How to Spend a Day Long Layover in Malta

This winter, when it was time to head home from Tunisia and head back to Morocco, I went to book my plane tickets. I was a bit late booking the tickets, so I expected to pay a bit more than I would have originally hoped on either the national airline of Tunisia or Morocco. Most of the tickets were coming up at about $180 or $190.

However, once I started looking, I came across a flight for $106 through the airline Malta air. It appeared not to be a direct flight, which was a bit annoying, as sometimes direct flights are worth the extra money and the saved time. However, upon further look, I realized that the layover was even more interesting than I originally anticipated.

The layover was about 9 hours long and was right in the middle of the day. It seemed like the perfect way to explore a bit of Malta while saving $80! As a budget-minded travel fanatic, this almost seemed too good to be true; I would be able to explore a new country and save money in the process!

The more I travel, the more that these long layovers appeal to me. I like that they often offer the chance to have a break peak into a new culture while saving money in the process!

For those of you who might consider a similar layover through Air Malta while in transit between North Africa and/or Europe, here are my suggestions for the perfect way to spend half a day in Malta!

Upon Arrival…

The Malta Airport is small and very easy to access. As I was traveling with only hand baggage, I wanted to find a place to store my baggage before I headed out to explore the island. Luckily, at the information desk, there was a very handy luggage storage area where I could store my baggage for the whole day for only €5.

After that, I headed outside the airport and crossed the street, where I waited for the X4 bus to come. I believe the ticket cost €1.20, and it took me to the city center Valletta. The bus ride took about 20 minutes. It was clean, calm, and very easy to navigate, and it dropped me off right at the entrance to the city center

In Valletta…

As it was still early in the morning when I arrived in Valletta and I hadn’t had the chance to have breakfast yet, I took a moment to grab a bite of traditional Maltese food and enjoy some coffee. Basking in the early morning sun outside a cafe, I tried a traditional Maltese Pastizzi, or pastry. These are traditionally filled with mushy peas or ricotta. I tried the one with mushy peas and it was absolutely delicious.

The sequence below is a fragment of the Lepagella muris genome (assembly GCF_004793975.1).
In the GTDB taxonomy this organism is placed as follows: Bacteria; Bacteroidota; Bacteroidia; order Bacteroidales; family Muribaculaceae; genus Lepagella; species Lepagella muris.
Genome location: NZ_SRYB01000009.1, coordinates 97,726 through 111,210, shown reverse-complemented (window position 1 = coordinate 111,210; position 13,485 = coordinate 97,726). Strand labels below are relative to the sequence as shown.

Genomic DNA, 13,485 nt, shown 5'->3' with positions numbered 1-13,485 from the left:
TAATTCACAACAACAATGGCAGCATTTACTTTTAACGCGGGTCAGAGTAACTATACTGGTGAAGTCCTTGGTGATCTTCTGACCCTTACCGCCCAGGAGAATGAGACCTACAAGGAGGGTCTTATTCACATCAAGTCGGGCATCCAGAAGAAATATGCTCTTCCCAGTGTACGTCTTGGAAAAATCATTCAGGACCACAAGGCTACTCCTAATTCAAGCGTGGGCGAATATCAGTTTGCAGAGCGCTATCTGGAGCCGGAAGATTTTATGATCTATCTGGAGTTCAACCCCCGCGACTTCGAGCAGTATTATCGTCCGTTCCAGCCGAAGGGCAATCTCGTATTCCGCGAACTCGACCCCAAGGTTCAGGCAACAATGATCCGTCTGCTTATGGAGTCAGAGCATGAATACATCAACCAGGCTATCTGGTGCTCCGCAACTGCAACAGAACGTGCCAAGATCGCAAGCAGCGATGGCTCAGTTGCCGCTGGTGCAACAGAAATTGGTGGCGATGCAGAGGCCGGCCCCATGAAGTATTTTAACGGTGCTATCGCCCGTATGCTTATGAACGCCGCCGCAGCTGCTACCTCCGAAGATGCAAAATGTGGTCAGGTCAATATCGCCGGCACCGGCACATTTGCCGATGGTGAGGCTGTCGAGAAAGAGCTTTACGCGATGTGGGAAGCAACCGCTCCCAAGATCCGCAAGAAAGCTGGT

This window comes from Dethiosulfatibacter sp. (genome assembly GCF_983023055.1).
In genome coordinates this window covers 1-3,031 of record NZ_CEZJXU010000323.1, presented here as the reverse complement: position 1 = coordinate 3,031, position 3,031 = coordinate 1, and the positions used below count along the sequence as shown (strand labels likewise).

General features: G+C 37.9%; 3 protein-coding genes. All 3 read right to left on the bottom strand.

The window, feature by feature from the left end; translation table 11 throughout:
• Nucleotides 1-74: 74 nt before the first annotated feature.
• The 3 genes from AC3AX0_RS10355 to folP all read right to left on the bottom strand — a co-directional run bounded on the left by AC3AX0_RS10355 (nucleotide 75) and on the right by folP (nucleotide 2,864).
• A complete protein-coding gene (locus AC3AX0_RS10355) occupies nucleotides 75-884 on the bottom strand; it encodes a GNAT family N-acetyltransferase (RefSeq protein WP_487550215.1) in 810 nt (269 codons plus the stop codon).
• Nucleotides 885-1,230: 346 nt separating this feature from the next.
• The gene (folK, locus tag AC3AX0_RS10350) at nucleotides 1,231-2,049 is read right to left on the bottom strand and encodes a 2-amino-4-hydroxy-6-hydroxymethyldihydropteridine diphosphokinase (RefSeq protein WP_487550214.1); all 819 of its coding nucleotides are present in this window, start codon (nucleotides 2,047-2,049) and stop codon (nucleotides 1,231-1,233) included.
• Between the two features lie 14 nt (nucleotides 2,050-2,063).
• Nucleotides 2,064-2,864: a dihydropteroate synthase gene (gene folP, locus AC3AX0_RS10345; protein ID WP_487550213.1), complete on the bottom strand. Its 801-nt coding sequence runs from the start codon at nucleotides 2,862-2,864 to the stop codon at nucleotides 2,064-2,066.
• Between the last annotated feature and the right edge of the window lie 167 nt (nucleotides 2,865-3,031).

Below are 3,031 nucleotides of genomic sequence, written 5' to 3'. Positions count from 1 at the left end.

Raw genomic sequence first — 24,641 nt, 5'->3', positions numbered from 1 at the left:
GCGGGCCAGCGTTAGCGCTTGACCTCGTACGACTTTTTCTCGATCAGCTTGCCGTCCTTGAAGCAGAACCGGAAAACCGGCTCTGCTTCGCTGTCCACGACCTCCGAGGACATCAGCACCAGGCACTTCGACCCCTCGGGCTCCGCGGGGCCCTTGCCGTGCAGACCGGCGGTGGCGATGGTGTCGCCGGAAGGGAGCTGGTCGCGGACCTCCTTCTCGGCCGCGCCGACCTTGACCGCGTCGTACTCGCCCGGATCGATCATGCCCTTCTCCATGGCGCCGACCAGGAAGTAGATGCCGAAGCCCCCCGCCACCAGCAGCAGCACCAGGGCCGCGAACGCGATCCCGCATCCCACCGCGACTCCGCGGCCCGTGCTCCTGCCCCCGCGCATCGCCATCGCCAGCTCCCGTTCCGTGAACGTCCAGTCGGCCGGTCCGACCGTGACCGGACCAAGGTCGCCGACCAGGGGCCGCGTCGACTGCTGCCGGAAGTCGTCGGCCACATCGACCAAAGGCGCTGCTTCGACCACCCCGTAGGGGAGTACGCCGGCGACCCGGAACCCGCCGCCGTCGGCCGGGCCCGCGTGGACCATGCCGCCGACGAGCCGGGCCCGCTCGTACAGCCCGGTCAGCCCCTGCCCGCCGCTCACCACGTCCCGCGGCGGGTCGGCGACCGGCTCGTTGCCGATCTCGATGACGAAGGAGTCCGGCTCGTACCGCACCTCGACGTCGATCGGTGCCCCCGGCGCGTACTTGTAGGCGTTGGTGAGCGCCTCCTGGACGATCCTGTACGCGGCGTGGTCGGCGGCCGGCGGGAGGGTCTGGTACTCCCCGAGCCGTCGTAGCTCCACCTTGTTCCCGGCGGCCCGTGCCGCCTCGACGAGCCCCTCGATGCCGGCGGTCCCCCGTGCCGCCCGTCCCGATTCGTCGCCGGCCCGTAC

After breakfast, I set off for a walk around the area of Valletta. First, I explored the main sights near the entrance to the city. The amazing architecture and bright blue sky were absolutely entrancing, and it felt almost like I was in a European fairly tale.

After checking out the main area of the city center, I decided to head towards the seaside to see the marina and the coastal area.

Walking through the beautifully colored cobbled streets made the walk feel effortless, and before I knew it, I arrived at the seaside.

I spent most of the morning walking around the seaside. There was so much life to see and so many beautiful colors to capture.

Eventually, I got hungry again, so I headed to a deli to try another local Maltese dish: Maltese sausage roll. Maltese sausage is an important Maltese dish flavored heavily with garlic and coriander. Not wanting to waste any time exploring, I took it to go and explored more of the city, pastry in hand.

Around noon, I decided that I had explored enough of the area of Valletta, and I wanted to take in a bit of Malta’s extensive prehistoric history. Hoping to get to the other side of the island to see the Ħaġar Qim Temples, who were built around 3600 – 3200 BC by prehistoric Maltese.

Using Malta’s extensive public transport, it wasn’t at all hard to get to. I simply headed outside of the gates of Valletta to the public bus area, where a helpful member of the transport team was able to show me the best bus to get near the temples. Again, the fare was only about 1.2 Euros, and it was a very easy ride. Once I arrived on the other side of the island, I simply used Google Maps to find the temple.

The entry fee was about 6 Euros, and the temples were incredibly cool to see. The history buff in me was absolutely awe inspired by the sheer age and scale of the temple, and it truly was the perfect way to end a day of great sightseeing.

Around 2 pm, using my favorite app Rome 2 Rio, I found the nearest bus station that would take me to the airport, and I headed back for my flight to Morocco. Overall, the day was fabulous. I loved getting some sun, setting a new culture, and sightseeing to the fullest. Overall, my half-day layover showed me just how much one person can see in a day and how exciting small bits of travel can be!

Have you ever been to Malta? Do you have any suggestions for cool things to do on a longer stay? Or have you ever done a short layover tour of a city? If so, comment below!

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